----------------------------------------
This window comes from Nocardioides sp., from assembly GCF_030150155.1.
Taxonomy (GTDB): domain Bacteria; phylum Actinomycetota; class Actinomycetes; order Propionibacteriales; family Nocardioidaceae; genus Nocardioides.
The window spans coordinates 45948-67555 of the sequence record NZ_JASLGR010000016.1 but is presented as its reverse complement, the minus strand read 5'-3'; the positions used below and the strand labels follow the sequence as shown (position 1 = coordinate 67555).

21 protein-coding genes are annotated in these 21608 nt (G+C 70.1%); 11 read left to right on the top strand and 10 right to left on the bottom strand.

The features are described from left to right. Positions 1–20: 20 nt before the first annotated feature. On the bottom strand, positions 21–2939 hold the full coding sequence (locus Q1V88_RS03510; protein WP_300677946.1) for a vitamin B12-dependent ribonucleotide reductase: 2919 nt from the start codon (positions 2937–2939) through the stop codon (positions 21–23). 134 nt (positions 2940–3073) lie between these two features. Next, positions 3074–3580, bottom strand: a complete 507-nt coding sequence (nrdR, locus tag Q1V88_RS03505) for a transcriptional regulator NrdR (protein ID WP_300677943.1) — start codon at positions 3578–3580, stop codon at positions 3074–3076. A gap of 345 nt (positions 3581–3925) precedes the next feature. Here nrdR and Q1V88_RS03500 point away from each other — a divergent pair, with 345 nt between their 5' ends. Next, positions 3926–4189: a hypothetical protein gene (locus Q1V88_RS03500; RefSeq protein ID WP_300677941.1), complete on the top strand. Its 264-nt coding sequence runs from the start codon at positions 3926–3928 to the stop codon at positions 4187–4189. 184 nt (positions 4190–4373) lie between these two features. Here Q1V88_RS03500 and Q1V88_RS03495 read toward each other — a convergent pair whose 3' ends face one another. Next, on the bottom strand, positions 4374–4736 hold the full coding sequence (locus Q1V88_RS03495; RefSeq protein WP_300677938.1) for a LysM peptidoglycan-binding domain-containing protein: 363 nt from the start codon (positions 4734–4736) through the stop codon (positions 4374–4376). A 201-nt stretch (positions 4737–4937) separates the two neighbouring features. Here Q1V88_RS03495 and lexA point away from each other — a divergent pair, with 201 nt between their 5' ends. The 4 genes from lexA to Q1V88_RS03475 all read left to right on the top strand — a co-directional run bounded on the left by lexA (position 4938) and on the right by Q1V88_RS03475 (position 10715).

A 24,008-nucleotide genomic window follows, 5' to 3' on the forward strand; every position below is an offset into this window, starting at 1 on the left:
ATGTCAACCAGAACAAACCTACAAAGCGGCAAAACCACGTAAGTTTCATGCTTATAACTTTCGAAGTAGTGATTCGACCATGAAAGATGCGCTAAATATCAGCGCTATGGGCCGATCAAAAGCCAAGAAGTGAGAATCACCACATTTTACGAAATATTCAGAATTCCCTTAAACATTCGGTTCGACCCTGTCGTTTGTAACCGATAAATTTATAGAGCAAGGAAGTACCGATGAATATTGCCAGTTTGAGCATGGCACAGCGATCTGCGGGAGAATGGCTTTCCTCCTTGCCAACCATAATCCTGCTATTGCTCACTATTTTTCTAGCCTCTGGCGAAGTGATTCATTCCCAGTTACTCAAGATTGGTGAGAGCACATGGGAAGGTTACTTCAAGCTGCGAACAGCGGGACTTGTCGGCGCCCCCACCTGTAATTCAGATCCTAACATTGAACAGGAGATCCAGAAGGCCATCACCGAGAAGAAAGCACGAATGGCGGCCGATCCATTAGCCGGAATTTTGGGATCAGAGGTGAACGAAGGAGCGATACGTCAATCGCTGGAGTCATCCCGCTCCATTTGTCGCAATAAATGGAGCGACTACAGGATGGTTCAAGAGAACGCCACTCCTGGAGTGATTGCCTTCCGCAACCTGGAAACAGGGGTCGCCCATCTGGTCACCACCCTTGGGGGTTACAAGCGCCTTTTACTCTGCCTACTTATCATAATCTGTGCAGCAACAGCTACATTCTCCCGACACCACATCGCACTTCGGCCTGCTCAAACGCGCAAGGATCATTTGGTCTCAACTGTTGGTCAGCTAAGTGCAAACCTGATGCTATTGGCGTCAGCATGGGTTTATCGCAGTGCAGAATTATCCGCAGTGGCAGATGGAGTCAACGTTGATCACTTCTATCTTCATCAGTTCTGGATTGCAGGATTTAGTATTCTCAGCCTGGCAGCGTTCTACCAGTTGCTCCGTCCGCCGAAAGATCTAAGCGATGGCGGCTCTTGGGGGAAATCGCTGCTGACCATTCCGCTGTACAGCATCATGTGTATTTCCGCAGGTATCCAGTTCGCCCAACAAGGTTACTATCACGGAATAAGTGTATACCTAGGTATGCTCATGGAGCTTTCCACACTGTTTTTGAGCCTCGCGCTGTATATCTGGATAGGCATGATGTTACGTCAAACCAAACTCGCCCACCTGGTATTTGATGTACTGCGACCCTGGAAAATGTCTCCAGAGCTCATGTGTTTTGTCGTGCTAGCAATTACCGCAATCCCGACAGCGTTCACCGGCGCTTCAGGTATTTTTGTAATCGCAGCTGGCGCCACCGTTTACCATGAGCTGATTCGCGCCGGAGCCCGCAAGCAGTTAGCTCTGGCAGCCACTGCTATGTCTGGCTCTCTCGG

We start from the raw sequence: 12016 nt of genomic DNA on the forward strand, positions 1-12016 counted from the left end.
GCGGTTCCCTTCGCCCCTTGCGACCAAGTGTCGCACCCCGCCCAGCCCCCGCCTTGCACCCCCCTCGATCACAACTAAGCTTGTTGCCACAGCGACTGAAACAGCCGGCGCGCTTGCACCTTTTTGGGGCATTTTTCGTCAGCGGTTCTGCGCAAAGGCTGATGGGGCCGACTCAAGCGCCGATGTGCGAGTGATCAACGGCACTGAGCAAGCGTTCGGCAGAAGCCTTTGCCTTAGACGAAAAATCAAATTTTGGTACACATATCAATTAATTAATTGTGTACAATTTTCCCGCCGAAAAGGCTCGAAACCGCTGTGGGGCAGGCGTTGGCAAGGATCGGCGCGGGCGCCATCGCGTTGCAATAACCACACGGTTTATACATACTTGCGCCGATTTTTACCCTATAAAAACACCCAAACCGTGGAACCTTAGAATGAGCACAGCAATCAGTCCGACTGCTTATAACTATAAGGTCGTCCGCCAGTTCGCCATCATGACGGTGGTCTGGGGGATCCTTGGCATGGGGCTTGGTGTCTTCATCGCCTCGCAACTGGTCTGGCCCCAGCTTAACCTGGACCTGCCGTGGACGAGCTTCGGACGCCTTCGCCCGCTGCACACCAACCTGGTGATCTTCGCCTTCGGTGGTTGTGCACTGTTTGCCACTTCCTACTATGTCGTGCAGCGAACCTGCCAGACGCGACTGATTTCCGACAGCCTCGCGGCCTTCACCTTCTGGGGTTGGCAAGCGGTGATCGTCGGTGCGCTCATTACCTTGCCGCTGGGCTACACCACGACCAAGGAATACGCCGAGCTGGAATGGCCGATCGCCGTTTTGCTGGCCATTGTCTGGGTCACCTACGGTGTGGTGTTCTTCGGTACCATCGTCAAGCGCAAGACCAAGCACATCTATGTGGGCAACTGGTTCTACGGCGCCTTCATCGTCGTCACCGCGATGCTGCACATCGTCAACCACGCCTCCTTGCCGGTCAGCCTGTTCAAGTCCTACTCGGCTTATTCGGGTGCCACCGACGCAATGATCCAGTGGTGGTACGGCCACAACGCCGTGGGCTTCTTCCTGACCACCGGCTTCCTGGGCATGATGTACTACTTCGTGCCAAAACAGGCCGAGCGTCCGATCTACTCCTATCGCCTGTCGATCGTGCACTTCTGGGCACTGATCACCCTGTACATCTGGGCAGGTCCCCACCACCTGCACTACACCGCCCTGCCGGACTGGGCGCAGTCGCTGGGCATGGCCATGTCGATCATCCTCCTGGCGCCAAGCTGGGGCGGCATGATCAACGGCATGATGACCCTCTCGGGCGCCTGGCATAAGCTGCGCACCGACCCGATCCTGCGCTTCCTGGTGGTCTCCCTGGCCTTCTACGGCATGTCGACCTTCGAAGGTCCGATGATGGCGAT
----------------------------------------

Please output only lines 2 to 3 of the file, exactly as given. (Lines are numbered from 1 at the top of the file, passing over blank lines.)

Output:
Taxonomy (GTDB): domain Bacteria; phylum Actinomycetota; class Actinomycetes; order Propionibacteriales; family Nocardioidaceae; genus Nocardioides.
The window spans coordinates 45948-67555 of the sequence record NZ_JASLGR010000016.1 but is presented as its reverse complement, the minus strand read 5'-3'; the positions used below and the strand labels follow the sequence as shown (position 1 = coordinate 67555).